I'm using wider RA-IV 11/32" pushrods, so I had to reset all of the pushrod guides to re-center the rocker arms to the valves with the wider pushrods. After doing this, I noticed that some of the guideplates developed stress cracks where I bent the tabs to center the rockers. So, I mixed up some trusty marine epoxy to make sure that none of the cracks caused the tabs to break off during operation.
Instead of spending $170+ on a new timing cover, I decided to have some "fun" and restore/recover the existing timing cover I had. So I sand blasted the timing cover to remove any oxidized aluminum and crud. Then I used the same marine epoxy to fill in the pitted holes on the radiator hose fittings and sanded them smooth. Next, I used JB Weld to fill in the pitted holes in the front and back gasked surfaces and sanded the JB Weld down with a table belt sander to ensure a flat mating surface.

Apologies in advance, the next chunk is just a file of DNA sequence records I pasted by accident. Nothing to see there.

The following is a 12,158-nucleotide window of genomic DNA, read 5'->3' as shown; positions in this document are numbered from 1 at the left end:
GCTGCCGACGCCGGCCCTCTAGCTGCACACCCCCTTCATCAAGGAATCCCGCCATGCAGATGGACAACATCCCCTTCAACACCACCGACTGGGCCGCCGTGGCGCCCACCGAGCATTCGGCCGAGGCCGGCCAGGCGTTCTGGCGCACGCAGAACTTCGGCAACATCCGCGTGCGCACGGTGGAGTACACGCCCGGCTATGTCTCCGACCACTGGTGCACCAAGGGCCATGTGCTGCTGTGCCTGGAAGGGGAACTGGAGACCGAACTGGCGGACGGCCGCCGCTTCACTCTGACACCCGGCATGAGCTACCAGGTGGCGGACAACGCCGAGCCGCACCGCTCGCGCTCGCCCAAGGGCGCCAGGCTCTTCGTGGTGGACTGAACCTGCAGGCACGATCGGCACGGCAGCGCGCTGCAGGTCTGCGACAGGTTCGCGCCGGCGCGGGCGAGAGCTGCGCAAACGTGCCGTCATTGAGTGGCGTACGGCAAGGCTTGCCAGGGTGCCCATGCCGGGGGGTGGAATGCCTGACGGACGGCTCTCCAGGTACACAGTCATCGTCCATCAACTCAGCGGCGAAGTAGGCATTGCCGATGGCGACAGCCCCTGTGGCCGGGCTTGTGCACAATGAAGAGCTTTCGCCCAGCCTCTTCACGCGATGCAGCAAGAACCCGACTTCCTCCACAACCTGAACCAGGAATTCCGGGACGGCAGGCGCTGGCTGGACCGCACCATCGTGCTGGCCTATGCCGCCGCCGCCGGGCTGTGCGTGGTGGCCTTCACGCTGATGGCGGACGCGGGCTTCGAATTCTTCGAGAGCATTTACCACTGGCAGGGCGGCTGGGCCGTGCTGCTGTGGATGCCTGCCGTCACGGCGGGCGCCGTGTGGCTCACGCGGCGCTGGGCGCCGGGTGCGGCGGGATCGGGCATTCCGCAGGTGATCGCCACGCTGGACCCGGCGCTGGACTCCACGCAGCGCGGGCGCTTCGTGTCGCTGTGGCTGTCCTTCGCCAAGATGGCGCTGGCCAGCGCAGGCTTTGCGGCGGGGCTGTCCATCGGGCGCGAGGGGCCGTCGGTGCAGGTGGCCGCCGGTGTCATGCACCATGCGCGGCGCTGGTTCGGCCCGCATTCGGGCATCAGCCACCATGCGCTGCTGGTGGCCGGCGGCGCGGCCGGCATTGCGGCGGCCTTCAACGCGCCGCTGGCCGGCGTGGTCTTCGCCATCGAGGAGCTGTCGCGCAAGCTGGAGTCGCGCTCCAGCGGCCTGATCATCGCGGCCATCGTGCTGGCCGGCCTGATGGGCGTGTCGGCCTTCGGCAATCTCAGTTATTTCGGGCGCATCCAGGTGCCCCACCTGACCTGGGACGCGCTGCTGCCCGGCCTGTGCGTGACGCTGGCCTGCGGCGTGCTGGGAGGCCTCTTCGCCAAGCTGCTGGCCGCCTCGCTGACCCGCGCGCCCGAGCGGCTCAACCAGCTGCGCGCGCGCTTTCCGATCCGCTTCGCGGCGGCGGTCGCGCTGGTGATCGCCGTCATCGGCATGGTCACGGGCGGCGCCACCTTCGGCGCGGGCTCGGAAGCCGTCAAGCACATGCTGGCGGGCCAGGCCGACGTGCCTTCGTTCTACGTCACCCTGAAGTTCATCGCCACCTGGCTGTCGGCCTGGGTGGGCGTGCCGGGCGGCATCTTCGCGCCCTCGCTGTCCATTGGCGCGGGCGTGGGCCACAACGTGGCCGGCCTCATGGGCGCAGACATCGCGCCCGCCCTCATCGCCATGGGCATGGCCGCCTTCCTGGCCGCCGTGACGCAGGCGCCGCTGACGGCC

I noticed that the water crossover hole in the manifold that came cast from Edelbrock was significantly smaller than the matching hole in the intake gasket. So I took my die grinder and enlarged the water hole in the intake to match the intake gasket. I'm not sure why it was machined/cast so much smaller from Edelbrock, but it makes me wonder how the many people that complain about Pontiac motors overheating. Maybe their brand spanking new intake manifolds are restricting the water flow. I also did a mild port matching of the runners to the gasket.
After completing assembly with the temporary valve covers and giving the motor a fresh coat of Pontiac Metallic Blue engine paint, I started with the installation of the Tremec TKO-600 transmission. After checking the runout of the bellhousing to ensure it was centered, I installed the pilot bearing, flywheel, clutch, pressure plate, and bellhousing. Then I bolted up the brand new Tremec. Sexy.